AMARILLO, Texas (KFDA) - Northwest Texas Hospital is seeing an increase in people with social anxiety as Texas starts to reopen with no masks.
It’s easy for people to turn off their cameras on a Zoom call or put down their phones at home to be able to exit situations, whereas in-person, people don’t necessarily have those scapegoats they relied on heavily throughout the pandemic.
As many start returning back to work, school and social settings in person, health professionals in Amarillo have seen an increase in the average person experiencing social anxiety. They are seeing more people who may have avoided seeking help before the pandemic, now getting the help they need as many are adjusting back to normal settings.
“I think we’ve seen an increase in just your average everyday person dealing with a whole new set of stressors that you know, quite frankly we’re learning how to deal with as we go,” said Jordan Campbell, unit therapist at Northwest Texas Healthcare System.
“Especially if you weren’t doing well mentally, you probably use those things a lot more than you would have normally. And so, I think, again I think it is going to be different for everybody but I definitely think people have leaned a lot on the outs maybe that we’ve been able to have, rather than actually having to work through it and be tolerant,” said Lacey Neff, Licensed Master Social Worker (LMSW) at Northwest Texas Healthcare System.
A Psychiatry professor at Texas Tech says people have learned different skill sets while working from home.
For a year now, people have adapted to less human interaction and more media-based interaction with people.
“A lot of them develop a different skill set how to interact with their clients over Zoom which is a very different skill set. Now they have to go out and re-practice the social skill set and human interaction. So defiantly there is going to be anxiety because it is all starting back up again and you have to re-do it. So that’s why we are seeing a bump in anxiety,” Priya Kodi, M.D., Fellow, Texas Tech University Health Sciences Center Department of Psychiatry (Permian Basin).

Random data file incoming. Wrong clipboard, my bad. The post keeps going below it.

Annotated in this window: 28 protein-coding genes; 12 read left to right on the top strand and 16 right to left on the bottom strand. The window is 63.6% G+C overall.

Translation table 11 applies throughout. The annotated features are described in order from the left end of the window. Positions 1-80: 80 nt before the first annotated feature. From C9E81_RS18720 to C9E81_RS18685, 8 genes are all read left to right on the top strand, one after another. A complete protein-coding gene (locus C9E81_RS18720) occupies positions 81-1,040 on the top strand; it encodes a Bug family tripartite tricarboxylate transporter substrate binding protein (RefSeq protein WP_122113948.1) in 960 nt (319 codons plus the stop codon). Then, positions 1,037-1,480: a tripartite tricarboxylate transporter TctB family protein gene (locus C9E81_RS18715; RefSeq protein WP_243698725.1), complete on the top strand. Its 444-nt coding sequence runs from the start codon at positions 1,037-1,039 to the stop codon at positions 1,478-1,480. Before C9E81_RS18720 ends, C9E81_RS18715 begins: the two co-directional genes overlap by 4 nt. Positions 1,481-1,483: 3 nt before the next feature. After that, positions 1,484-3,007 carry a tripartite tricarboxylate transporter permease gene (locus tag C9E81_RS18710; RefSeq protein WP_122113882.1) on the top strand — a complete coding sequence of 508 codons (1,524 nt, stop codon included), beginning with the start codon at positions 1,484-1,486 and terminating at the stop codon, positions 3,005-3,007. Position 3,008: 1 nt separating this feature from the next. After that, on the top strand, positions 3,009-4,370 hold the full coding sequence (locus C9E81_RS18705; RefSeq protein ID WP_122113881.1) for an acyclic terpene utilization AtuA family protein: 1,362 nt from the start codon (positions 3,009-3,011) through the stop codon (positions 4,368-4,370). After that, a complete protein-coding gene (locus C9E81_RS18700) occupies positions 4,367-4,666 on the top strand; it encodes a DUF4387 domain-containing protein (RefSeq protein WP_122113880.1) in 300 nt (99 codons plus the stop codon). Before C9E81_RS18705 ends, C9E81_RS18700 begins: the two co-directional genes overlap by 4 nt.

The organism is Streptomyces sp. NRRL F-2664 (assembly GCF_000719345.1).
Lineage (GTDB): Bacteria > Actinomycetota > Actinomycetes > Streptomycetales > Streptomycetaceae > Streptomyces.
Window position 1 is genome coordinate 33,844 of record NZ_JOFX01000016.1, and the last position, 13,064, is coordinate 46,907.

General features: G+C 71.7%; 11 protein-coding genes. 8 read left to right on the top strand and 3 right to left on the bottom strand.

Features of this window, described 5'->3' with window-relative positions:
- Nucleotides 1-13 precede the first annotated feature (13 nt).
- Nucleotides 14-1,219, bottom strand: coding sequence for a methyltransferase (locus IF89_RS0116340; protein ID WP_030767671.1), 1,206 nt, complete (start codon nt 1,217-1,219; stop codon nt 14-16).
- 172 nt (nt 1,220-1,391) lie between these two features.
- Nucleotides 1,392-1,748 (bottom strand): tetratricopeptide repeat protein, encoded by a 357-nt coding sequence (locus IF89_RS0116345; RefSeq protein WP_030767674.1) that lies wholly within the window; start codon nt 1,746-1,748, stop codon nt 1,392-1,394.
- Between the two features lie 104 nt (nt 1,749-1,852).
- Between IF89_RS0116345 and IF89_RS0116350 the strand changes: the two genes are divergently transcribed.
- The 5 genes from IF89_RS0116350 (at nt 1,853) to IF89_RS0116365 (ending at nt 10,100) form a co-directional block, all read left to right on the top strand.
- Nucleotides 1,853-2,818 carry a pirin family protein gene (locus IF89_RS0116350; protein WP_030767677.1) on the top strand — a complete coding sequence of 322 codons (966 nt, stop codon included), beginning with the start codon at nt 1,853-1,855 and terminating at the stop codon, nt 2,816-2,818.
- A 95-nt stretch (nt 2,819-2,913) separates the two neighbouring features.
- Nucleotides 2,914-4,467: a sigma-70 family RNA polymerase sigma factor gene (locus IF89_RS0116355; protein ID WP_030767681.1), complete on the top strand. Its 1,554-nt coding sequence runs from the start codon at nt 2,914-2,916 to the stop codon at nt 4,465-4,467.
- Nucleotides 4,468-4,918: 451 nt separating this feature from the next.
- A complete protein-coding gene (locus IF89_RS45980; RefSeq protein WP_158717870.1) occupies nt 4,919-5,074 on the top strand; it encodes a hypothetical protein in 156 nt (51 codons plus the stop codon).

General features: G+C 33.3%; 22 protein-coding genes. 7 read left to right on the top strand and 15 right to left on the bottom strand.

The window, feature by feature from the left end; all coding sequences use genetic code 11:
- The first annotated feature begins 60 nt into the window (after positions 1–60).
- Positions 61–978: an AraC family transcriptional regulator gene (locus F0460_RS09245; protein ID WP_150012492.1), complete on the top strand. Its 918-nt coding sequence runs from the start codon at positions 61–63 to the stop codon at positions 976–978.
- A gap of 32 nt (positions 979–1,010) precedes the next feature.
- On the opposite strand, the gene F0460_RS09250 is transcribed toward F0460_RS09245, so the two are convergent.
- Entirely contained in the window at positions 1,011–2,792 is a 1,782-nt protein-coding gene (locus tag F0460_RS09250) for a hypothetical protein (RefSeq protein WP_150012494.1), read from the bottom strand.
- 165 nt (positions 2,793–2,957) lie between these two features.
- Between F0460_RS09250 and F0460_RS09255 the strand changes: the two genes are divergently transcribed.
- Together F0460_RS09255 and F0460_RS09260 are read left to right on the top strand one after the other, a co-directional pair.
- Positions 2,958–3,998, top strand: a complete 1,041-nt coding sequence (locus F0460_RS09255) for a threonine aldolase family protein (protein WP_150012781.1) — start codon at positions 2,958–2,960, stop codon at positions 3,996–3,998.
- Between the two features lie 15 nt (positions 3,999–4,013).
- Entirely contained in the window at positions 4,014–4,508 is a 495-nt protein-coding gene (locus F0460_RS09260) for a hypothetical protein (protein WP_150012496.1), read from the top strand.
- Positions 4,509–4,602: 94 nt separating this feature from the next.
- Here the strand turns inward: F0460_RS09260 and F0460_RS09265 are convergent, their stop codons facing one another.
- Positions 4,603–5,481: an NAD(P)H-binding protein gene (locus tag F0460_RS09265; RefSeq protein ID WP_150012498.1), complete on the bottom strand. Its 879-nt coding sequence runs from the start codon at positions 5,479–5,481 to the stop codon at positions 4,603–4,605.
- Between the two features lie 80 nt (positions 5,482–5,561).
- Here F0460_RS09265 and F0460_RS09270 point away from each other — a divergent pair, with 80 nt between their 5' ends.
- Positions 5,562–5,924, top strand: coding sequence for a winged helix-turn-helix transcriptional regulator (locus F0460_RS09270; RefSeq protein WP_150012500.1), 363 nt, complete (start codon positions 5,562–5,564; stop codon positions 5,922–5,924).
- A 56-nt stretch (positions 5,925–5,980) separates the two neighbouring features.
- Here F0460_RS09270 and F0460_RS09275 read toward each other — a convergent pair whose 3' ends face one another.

Dr. Kodi says some methods you can use to cope with the anxiety is visualize your interactions beforehand, practice breathing exercises and meditation.
She says the best thing to do is to start interacting with people again.
“I think it’s going to require a lot of adjustment and I think it is going to kind of shift the way people approach their jobs in general because they’ve been forced to find new ways to do their tasks from home,” said Campbell.
Some signs and symptoms to look out for include fidgeting, feeling nauseous, sweaty or flustered; having a hard time concentrating, feeling panicked, can’t focus or complete tasks, have hard time articulating thoughts or have a short temper.
Northwest Texas Hospital offers Mental Health Assessments 24/7. You can call anytime to schedule an assessment at (800) 537-2585 or (806) 354-1810.
To learn more about Northwest Texas Healthcare System Behavioral Health, click here.
If interested in the Behavioral Health services the hospital provides, click here.